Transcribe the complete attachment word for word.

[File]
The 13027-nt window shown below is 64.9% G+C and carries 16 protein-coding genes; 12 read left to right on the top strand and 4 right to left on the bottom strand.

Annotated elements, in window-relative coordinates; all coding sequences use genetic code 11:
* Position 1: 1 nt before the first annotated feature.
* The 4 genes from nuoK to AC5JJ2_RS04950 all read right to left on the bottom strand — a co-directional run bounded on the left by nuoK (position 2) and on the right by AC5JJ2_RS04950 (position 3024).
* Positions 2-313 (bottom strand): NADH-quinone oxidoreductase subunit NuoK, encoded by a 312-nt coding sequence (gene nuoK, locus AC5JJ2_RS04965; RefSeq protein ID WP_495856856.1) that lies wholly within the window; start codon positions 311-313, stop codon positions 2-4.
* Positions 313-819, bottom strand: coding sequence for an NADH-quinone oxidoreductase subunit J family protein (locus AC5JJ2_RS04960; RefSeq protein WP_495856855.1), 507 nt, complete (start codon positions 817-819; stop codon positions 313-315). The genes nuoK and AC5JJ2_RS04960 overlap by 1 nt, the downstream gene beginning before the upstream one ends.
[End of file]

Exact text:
The 13027-nt window shown below is 64.9% G+C and carries 16 protein-coding genes; 12 read left to right on the top strand and 4 right to left on the bottom strand.

Annotated elements, in window-relative coordinates; all coding sequences use genetic code 11:
* Position 1: 1 nt before the first annotated feature.
* The 4 genes from nuoK to AC5JJ2_RS04950 all read right to left on the bottom strand — a co-directional run bounded on the left by nuoK (position 2) and on the right by AC5JJ2_RS04950 (position 3024).
* Positions 2-313 (bottom strand): NADH-quinone oxidoreductase subunit NuoK, encoded by a 312-nt coding sequence (gene nuoK, locus AC5JJ2_RS04965; RefSeq protein ID WP_495856856.1) that lies wholly within the window; start codon positions 311-313, stop codon positions 2-4.
* Positions 313-819, bottom strand: coding sequence for an NADH-quinone oxidoreductase subunit J family protein (locus AC5JJ2_RS04960; RefSeq protein WP_495856855.1), 507 nt, complete (start codon positions 817-819; stop codon positions 313-315). The genes nuoK and AC5JJ2_RS04960 overlap by 1 nt, the downstream gene beginning before the upstream one ends.